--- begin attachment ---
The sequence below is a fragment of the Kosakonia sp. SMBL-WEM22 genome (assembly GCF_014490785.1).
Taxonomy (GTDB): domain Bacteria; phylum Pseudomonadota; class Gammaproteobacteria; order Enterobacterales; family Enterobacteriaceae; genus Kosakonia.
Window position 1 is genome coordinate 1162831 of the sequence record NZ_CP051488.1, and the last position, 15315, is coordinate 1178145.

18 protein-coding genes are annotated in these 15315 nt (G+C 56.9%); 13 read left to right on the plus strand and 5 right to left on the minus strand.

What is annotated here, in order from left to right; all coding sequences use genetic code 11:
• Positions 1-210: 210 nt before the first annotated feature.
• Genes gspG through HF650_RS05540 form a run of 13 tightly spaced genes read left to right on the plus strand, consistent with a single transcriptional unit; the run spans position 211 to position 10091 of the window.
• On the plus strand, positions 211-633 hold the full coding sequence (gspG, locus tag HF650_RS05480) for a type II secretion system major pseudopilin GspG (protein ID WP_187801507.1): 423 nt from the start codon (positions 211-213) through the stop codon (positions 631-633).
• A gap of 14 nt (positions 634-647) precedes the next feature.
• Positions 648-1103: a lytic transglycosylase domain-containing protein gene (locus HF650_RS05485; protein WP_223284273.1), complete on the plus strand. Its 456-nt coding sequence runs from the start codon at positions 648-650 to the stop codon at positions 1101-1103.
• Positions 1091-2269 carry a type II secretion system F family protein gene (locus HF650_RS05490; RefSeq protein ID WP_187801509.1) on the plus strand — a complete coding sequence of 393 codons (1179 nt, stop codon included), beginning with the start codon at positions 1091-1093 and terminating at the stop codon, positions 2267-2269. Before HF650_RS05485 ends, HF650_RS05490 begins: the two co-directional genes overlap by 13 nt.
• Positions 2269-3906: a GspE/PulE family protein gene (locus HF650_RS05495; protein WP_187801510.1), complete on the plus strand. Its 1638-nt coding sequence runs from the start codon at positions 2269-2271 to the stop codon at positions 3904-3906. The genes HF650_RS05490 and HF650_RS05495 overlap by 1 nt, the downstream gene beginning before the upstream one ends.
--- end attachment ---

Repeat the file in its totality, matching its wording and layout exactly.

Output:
The sequence below is a fragment of the Kosakonia sp. SMBL-WEM22 genome (assembly GCF_014490785.1).
Taxonomy (GTDB): domain Bacteria; phylum Pseudomonadota; class Gammaproteobacteria; order Enterobacterales; family Enterobacteriaceae; genus Kosakonia.
Window position 1 is genome coordinate 1162831 of the sequence record NZ_CP051488.1, and the last position, 15315, is coordinate 1178145.

18 protein-coding genes are annotated in these 15315 nt (G+C 56.9%); 13 read left to right on the plus strand and 5 right to left on the minus strand.

What is annotated here, in order from left to right; all coding sequences use genetic code 11:
• Positions 1-210: 210 nt before the first annotated feature.
• Genes gspG through HF650_RS05540 form a run of 13 tightly spaced genes read left to right on the plus strand, consistent with a single transcriptional unit; the run spans position 211 to position 10091 of the window.
• On the plus strand, positions 211-633 hold the full coding sequence (gspG, locus tag HF650_RS05480) for a type II secretion system major pseudopilin GspG (protein ID WP_187801507.1): 423 nt from the start codon (positions 211-213) through the stop codon (positions 631-633).
• A gap of 14 nt (positions 634-647) precedes the next feature.
• Positions 648-1103: a lytic transglycosylase domain-containing protein gene (locus HF650_RS05485; protein WP_223284273.1), complete on the plus strand. Its 456-nt coding sequence runs from the start codon at positions 648-650 to the stop codon at positions 1101-1103.
• Positions 1091-2269 carry a type II secretion system F family protein gene (locus HF650_RS05490; RefSeq protein ID WP_187801509.1) on the plus strand — a complete coding sequence of 393 codons (1179 nt, stop codon included), beginning with the start codon at positions 1091-1093 and terminating at the stop codon, positions 2267-2269. Before HF650_RS05485 ends, HF650_RS05490 begins: the two co-directional genes overlap by 13 nt.
• Positions 2269-3906: a GspE/PulE family protein gene (locus HF650_RS05495; protein WP_187801510.1), complete on the plus strand. Its 1638-nt coding sequence runs from the start codon at positions 2269-2271 to the stop codon at positions 3904-3906. The genes HF650_RS05490 and HF650_RS05495 overlap by 1 nt, the downstream gene beginning before the upstream one ends.